Recently I bought a sashiko thimble to assist with sewing projects that require a little more oomph because of the thickness of the fabrics. When you are sewing patches on jeans or mending your clothes, you need to pass the needle through at least 2 layers of thick cloth, and this can get very hard on the hands.
Unlike conventional western style thimbles that sit on the tip of your finger, a sashiko thimble (also known as a coin thimble because the metal versions have a round coin like shape) sits comfortably in the palm of your hand with a ring that you slip over your middle finger.
At first, this style of thimble feels a little awkward to use, but when you get comfortable with the sashiko way of holding the needle, wearing the thimble makes a lot of sense.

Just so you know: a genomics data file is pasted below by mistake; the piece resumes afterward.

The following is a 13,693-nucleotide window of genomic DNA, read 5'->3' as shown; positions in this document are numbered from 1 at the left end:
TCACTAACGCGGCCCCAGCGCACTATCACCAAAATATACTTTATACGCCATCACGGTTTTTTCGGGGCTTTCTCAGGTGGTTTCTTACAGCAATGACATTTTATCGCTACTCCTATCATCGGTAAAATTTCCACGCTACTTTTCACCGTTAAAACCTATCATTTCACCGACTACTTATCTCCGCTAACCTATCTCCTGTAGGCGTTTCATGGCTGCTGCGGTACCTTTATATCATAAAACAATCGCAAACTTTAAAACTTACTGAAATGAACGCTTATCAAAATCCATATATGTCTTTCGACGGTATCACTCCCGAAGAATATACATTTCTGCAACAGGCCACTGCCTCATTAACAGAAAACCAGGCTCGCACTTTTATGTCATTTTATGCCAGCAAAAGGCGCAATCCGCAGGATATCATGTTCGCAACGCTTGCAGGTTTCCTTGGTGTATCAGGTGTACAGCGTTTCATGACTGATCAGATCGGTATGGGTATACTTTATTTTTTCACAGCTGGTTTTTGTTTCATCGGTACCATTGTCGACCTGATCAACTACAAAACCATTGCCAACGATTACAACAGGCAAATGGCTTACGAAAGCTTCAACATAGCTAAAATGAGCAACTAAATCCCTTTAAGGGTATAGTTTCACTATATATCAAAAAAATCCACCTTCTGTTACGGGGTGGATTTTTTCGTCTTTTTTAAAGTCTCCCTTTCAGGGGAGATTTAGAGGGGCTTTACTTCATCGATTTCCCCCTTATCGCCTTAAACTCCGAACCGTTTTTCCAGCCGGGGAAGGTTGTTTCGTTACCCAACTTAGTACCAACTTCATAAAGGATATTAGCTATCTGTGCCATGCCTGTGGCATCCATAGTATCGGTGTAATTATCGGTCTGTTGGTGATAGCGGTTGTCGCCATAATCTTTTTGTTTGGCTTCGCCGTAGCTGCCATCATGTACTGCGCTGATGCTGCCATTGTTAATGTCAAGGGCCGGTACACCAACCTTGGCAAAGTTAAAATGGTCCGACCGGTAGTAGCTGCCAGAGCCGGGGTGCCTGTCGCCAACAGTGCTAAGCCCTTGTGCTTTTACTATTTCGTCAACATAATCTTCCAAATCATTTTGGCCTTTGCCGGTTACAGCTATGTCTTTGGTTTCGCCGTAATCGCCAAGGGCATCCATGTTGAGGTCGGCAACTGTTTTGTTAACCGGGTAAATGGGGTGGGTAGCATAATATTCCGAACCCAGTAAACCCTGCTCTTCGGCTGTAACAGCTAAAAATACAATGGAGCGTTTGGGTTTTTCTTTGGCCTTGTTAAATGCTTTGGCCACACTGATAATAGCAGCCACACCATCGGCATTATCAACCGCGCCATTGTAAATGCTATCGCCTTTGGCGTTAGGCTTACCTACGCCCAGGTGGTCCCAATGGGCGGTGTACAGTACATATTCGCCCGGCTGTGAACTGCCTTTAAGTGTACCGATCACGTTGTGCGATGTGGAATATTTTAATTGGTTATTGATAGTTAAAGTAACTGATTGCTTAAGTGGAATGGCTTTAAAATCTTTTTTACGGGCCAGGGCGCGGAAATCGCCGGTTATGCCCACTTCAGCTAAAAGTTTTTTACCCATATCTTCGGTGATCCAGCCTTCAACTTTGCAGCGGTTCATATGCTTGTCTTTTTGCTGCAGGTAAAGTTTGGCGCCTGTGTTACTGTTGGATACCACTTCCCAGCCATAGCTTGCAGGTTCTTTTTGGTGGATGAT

Looking at the leather version, I marvelled at its simplicity. Then I realized that I could make one at home. All I needed was a little bit of leather (2.5 x 2.5 inches) and some elastic, or string, to tie it together. Its so simple - my admiration for Japanese design and aesthetics continues.
So here’s how you make one:
- small piece of leather (I have a collection of leather in my craft supplies, and you could easily use the leather from an old shoe that has been loved so much it can no longer be worn)
- a short piece of elastic or string.
- Sharp scissors
Download the template here
Using the template design trace around the design onto the leather and cut out the shape. I found using sharp scissors worked well for this)
Using the sharp points of a pair of scissors, make two small holes
Using a needle, thread the elastic (or string if you don't have any elastic) through the two holes and tie the ends together.
Admire your new sashiko thimble, before starting your next sewing project. (Amazingly, this one is more comfortable than the one I bought, because it has been made to fit my fingers!)